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Gold bars and gold coins as a form of investment: A comparison

Investing in gold has been a popular form of wealth protection for centuries. Gold fascinates with its enduring value and physical beauty. When deciding to invest in gold, investors are often faced with the choice between gold bars and gold coins. Both forms have their own advantages and disadvantages, which must be weighed up depending on your investment strategy and goals. In this post, we'll take a look at the differences between gold bars and gold coins and help you make an informed decision. But we would like to start with a look into the past...


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Which came first, the bar or the coin?


Gold was discovered by people in the so-called Chalcolithic Age around 5000 BC. discovered. Since it occurred naturally in nature and its shine was unique, people noticed this metal very quickly. Due to its high elasticity and because gold is generally a soft metal, crude objects were soon made from it. These were not very artistic because people only had stone tools and these were not suitable for delicate work.


The metal copper was also discovered during this era and people began their first attempts at smelting metals. It was discovered that gold has a lower melting point than copper and can even be alloyed with other metals. In addition, the gold did not corrode like the copper, which after a while showed the well-known “verdigris”. This began the human fascination with gold, which was considered to have great “value”.


Now people could melt metal and cast ingots from it. Further processing into “coins” was unthinkable at the time because the tools required for such delicate processing were missing. These new gold bars were soon used as a very valuable medium of exchange. Usually a bag was filled with a certain number of small bars or pieces and closed with a seal that “guaranteed” the contents. These bags were particularly used by larger traders in the Mediterranean who could easily pay for entire shiploads without needing a shipload of barter goods themselves. One must not forget that barter was common practice at the time; nothing had been “bought” in the modern sense. The bar was therefore the first form of “means of payment”.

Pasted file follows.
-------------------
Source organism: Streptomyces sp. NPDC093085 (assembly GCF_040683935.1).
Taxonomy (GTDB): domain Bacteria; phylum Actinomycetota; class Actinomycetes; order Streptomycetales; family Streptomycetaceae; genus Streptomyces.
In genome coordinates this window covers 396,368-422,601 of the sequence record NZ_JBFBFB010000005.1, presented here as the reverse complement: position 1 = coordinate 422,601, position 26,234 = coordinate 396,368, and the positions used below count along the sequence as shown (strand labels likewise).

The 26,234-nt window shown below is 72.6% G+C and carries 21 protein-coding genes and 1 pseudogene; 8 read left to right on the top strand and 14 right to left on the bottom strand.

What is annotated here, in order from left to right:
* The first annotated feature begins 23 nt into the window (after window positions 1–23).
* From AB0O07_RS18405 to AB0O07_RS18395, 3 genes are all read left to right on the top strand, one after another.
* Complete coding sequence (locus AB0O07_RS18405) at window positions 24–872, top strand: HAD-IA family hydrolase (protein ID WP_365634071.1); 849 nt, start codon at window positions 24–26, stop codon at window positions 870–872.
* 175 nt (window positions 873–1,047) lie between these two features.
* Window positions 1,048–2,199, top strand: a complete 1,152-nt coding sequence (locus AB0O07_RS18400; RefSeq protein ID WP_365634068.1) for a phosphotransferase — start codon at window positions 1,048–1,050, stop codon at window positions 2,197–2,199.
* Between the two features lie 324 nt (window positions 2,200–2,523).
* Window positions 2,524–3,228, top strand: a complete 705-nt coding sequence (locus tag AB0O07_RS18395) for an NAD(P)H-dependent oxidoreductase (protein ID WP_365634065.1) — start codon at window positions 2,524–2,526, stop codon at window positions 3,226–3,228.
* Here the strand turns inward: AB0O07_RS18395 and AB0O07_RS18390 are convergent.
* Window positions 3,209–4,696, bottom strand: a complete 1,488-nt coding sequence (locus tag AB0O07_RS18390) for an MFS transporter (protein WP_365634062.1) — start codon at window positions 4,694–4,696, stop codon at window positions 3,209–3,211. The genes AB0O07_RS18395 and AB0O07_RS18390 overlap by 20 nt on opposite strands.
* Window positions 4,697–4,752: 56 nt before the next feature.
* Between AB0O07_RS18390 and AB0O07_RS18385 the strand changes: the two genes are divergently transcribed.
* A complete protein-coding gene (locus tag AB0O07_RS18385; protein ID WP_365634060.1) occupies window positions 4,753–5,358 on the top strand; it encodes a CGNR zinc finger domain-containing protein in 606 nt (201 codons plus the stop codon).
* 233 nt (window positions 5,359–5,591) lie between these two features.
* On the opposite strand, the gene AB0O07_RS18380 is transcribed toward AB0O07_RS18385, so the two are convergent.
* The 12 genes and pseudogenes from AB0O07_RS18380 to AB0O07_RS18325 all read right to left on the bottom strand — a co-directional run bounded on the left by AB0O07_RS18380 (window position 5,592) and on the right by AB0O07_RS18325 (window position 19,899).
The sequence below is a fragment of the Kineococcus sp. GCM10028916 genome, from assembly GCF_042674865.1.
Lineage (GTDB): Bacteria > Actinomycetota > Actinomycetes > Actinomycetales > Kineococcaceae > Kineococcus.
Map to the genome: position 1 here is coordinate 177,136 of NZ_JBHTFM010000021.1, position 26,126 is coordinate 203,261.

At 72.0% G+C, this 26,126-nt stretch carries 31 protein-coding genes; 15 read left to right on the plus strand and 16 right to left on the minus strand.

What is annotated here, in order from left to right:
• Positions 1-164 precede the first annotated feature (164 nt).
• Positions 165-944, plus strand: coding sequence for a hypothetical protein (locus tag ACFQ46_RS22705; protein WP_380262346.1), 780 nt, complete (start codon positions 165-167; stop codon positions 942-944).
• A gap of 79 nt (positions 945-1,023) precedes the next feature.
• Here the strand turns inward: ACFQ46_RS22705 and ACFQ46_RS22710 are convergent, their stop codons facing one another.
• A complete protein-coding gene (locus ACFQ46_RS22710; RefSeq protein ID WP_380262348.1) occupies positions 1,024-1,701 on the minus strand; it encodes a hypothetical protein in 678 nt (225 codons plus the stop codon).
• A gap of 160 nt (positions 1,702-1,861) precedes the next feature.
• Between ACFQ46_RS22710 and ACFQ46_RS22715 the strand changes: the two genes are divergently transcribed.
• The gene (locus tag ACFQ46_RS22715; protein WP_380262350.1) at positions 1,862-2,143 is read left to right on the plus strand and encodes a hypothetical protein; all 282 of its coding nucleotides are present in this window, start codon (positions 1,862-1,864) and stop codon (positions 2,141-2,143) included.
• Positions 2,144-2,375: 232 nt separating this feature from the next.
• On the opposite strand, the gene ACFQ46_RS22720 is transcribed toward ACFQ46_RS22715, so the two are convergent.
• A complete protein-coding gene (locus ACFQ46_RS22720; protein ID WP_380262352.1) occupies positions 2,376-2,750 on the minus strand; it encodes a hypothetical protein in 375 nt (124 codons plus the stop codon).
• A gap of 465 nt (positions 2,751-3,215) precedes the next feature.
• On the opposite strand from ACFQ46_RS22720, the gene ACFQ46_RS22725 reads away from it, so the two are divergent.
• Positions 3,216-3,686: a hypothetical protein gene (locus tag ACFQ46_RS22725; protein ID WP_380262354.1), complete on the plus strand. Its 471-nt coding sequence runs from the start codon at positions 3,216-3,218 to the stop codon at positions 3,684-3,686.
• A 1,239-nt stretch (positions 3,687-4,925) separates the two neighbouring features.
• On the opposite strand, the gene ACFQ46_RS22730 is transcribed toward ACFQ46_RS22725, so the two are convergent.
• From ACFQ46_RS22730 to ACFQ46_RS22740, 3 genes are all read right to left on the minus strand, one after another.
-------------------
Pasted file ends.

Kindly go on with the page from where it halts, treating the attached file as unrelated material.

Only much later, around 600 BC. The first gold coins were produced in Lydia. King Croesus, ruler of Lydia (modern-day Turkey), ordered coins to be made from “electrum”. The gold found in this area was often a mineral alloy of gold and silver called “electrum,” which was thought to be a metal in its own right. This electrum was slightly brighter than pure gold due to the silver it contained and became slightly darker over time as silver oxide could form on it due to the silver content. For the first time, bags were no longer filled, sealed and the contents “embossed” on the seal; instead, weighed pieces of gold were now directly embossed and given a picture and a value. This is how the first means of payment with an embossed metal value was created and by embossing a motif it became recognizable, uniform and therefore fit for circulation. The first currency was created, which was intended to serve as an everyday means of payment.


What was the historical difference between bars and coins in their use?


The ingot was easy to manufacture using the technology of the time and, thanks to its crude shape, was insensitive to damage. Since a single large bar had a high value, it was very practical when paying for large loads of goods, as it was no longer necessary to have an equally large amount of barter items available. Plus the time saved because you no longer had to meticulously negotiate the exact value of the various exchange goods.